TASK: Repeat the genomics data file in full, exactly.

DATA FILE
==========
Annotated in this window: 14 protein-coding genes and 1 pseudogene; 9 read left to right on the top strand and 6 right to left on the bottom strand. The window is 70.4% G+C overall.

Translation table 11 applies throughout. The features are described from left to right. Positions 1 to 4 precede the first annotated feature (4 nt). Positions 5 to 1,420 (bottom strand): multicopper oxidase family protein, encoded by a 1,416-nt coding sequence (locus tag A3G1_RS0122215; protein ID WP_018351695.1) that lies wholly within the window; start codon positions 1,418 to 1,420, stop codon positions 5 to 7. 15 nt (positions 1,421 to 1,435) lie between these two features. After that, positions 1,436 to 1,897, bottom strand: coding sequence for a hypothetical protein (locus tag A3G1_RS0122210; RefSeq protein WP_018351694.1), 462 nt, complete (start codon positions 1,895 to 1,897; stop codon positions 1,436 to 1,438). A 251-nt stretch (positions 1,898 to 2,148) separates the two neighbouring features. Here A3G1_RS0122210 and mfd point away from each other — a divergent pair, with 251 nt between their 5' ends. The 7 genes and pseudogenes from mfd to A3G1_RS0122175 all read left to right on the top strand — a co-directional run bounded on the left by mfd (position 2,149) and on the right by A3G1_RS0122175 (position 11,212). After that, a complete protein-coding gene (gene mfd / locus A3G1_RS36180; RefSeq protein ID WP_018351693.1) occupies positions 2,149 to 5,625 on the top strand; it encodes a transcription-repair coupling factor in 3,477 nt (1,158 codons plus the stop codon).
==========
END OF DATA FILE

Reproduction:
Annotated in this window: 14 protein-coding genes and 1 pseudogene; 9 read left to right on the top strand and 6 right to left on the bottom strand. The window is 70.4% G+C overall.

Translation table 11 applies throughout. The features are described from left to right. Positions 1 to 4 precede the first annotated feature (4 nt). Positions 5 to 1,420 (bottom strand): multicopper oxidase family protein, encoded by a 1,416-nt coding sequence (locus tag A3G1_RS0122215; protein ID WP_018351695.1) that lies wholly within the window; start codon positions 1,418 to 1,420, stop codon positions 5 to 7. 15 nt (positions 1,421 to 1,435) lie between these two features. After that, positions 1,436 to 1,897, bottom strand: coding sequence for a hypothetical protein (locus tag A3G1_RS0122210; RefSeq protein WP_018351694.1), 462 nt, complete (start codon positions 1,895 to 1,897; stop codon positions 1,436 to 1,438). A 251-nt stretch (positions 1,898 to 2,148) separates the two neighbouring features. Here A3G1_RS0122210 and mfd point away from each other — a divergent pair, with 251 nt between their 5' ends. The 7 genes and pseudogenes from mfd to A3G1_RS0122175 all read left to right on the top strand — a co-directional run bounded on the left by mfd (position 2,149) and on the right by A3G1_RS0122175 (position 11,212). After that, a complete protein-coding gene (gene mfd / locus A3G1_RS36180; RefSeq protein ID WP_018351693.1) occupies positions 2,149 to 5,625 on the top strand; it encodes a transcription-repair coupling factor in 3,477 nt (1,158 codons plus the stop codon).